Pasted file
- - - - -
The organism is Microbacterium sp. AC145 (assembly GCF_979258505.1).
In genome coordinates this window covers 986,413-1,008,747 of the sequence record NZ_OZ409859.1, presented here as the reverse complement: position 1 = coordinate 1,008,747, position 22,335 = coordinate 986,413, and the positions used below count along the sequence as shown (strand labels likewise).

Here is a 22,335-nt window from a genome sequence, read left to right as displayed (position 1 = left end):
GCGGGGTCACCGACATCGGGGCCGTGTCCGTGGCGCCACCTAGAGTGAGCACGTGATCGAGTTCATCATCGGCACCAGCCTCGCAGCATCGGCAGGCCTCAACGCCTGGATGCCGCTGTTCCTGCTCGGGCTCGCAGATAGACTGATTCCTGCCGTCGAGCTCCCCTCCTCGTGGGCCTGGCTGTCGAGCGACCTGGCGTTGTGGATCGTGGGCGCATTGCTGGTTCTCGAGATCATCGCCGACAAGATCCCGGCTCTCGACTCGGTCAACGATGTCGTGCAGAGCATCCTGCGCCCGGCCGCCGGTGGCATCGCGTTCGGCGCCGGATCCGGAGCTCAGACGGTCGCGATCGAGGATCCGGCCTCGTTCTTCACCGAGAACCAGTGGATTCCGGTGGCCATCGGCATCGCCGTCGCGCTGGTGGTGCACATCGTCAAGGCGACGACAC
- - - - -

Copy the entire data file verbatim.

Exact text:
The organism is Microbacterium sp. AC145 (assembly GCF_979258505.1).
In genome coordinates this window covers 986,413-1,008,747 of the sequence record NZ_OZ409859.1, presented here as the reverse complement: position 1 = coordinate 1,008,747, position 22,335 = coordinate 986,413, and the positions used below count along the sequence as shown (strand labels likewise).

Here is a 22,335-nt window from a genome sequence, read left to right as displayed (position 1 = left end):
GCGGGGTCACCGACATCGGGGCCGTGTCCGTGGCGCCACCTAGAGTGAGCACGTGATCGAGTTCATCATCGGCACCAGCCTCGCAGCATCGGCAGGCCTCAACGCCTGGATGCCGCTGTTCCTGCTCGGGCTCGCAGATAGACTGATTCCTGCCGTCGAGCTCCCCTCCTCGTGGGCCTGGCTGTCGAGCGACCTGGCGTTGTGGATCGTGGGCGCATTGCTGGTTCTCGAGATCATCGCCGACAAGATCCCGGCTCTCGACTCGGTCAACGATGTCGTGCAGAGCATCCTGCGCCCGGCCGCCGGTGGCATCGCGTTCGGCGCCGGATCCGGAGCTCAGACGGTCGCGATCGAGGATCCGGCCTCGTTCTTCACCGAGAACCAGTGGATTCCGGTGGCCATCGGCATCGCCGTCGCGCTGGTGGTGCACATCGTCAAGGCGACGACAC